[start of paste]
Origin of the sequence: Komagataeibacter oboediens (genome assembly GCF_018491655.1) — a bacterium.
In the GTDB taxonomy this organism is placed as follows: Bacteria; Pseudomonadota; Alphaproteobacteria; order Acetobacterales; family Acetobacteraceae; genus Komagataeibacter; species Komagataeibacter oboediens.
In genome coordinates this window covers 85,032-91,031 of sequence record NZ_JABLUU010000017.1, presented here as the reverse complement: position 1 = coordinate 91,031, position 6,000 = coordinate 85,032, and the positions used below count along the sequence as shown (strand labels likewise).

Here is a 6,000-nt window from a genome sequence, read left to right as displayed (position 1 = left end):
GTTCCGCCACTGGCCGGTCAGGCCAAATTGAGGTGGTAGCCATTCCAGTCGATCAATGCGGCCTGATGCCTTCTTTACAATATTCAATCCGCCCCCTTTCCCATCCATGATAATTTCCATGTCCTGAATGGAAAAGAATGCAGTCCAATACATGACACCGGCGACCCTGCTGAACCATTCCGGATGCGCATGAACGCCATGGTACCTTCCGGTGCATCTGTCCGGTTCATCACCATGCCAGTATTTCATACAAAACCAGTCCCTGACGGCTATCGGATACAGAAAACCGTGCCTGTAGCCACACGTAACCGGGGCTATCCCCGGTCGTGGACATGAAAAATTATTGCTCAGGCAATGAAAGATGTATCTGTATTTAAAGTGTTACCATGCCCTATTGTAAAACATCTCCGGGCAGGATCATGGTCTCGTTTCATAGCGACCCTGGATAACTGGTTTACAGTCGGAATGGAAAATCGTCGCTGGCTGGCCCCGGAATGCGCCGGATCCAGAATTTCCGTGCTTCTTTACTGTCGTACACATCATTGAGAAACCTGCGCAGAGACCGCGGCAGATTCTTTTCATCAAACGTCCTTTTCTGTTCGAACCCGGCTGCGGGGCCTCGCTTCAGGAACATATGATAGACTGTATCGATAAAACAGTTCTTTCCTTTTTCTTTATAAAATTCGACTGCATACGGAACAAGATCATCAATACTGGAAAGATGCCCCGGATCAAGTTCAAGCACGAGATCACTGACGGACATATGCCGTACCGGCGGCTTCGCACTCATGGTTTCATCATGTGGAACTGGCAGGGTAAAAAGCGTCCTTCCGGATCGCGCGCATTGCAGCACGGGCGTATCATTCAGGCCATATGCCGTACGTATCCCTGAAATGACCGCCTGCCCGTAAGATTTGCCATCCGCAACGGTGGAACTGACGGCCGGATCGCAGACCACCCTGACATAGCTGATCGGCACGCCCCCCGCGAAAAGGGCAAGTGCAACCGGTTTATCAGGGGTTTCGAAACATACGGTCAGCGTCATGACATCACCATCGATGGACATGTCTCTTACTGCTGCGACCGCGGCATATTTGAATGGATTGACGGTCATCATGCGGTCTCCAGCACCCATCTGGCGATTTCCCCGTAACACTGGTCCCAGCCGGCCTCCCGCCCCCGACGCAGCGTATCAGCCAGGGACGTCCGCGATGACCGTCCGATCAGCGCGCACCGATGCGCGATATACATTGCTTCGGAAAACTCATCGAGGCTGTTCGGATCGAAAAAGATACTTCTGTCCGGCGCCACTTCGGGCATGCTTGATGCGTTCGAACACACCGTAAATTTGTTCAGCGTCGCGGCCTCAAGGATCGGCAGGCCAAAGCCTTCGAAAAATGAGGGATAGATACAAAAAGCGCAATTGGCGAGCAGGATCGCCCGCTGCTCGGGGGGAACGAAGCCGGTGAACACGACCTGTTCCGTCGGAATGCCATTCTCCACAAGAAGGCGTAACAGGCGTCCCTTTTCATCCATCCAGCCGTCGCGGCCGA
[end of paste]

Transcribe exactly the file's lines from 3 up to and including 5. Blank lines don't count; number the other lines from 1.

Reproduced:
In genome coordinates this window covers 85,032-91,031 of sequence record NZ_JABLUU010000017.1, presented here as the reverse complement: position 1 = coordinate 91,031, position 6,000 = coordinate 85,032, and the positions used below count along the sequence as shown (strand labels likewise).

Here is a 6,000-nt window from a genome sequence, read left to right as displayed (position 1 = left end):
GTTCCGCCACTGGCCGGTCAGGCCAAATTGAGGTGGTAGCCATTCCAGTCGATCAATGCGGCCTGATGCCTTCTTTACAATATTCAATCCGCCCCCTTTCCCATCCATGATAATTTCCATGTCCTGAATGGAAAAGAATGCAGTCCAATACATGACACCGGCGACCCTGCTGAACCATTCCGGATGCGCATGAACGCCATGGTACCTTCCGGTGCATCTGTCCGGTTCATCACCATGCCAGTATTTCATACAAAACCAGTCCCTGACGGCTATCGGATACAGAAAACCGTGCCTGTAGCCACACGTAACCGGGGCTATCCCCGGTCGTGGACATGAAAAATTATTGCTCAGGCAATGAAAGATGTATCTGTATTTAAAGTGTTACCATGCCCTATTGTAAAACATCTCCGGGCAGGATCATGGTCTCGTTTCATAGCGACCCTGGATAACTGGTTTACAGTCGGAATGGAAAATCGTCGCTGGCTGGCCCCGGAATGCGCCGGATCCAGAATTTCCGTGCTTCTTTACTGTCGTACACATCATTGAGAAACCTGCGCAGAGACCGCGGCAGATTCTTTTCATCAAACGTCCTTTTCTGTTCGAACCCGGCTGCGGGGCCTCGCTTCAGGAACATATGATAGACTGTATCGATAAAACAGTTCTTTCCTTTTTCTTTATAAAATTCGACTGCATACGGAACAAGATCATCAATACTGGAAAGATGCCCCGGATCAAGTTCAAGCACGAGATCACTGACGGACATATGCCGTACCGGCGGCTTCGCACTCATGGTTTCATCATGTGGAACTGGCAGGGTAAAAAGCGTCCTTCCGGATCGCGCGCATTGCAGCACGGGCGTATCATTCAGGCCATATGCCGTACGTATCCCTGAAATGACCGCCTGCCCGTAAGATTTGCCATCCGCAACGGTGGAACTGACGGCCGGATCGCAGACCACCCTGACATAGCTGATCGGCACGCCCCCCGCGAAAAGGGCAAGTGCAACCGGTTTATCAGGGGTTTCGAAACATACGGTCAGCGTCATGACATCACCATCGATGGACATGTCTCTTACTGCTGCGACCGCGGCATATTTGAATGGATTGACGGTCATCATGCGGTCTCCAGCACCCATCTGGCGATTTCCCCGTAACACTGGTCCCAGCCGGCCTCCCGCCCCCGACGCAGCGTATCAGCCAGGGACGTCCGCGATGACCGTCCGATCAGCGCGCACCGATGCGCGATATACATTGCTTCGGAAAACTCATCGAGGCTGTTCGGATCGAAAAAGATACTTCTGTCCGGCGCCACTTCGGGCATGCTTGATGCGTTCGAACACACCGTAAATTTGTTCAGCGTCGCGGCCTCAAGGATCGGCAGGCCAAAGCCTTCGAAAAATGAGGGATAGATACAAAAAGCGCAATTGGCGAGCAGGATCGCCCGCTGCTCGGGGGGAACGAAGCCGGTGAACACGACCTGTTCCGTCGGAATGCCATTCTCCACAAGAAGGCGTAACAGGCGTCCCTTTTCATCCATCCAGCCGTCGCGGCCGA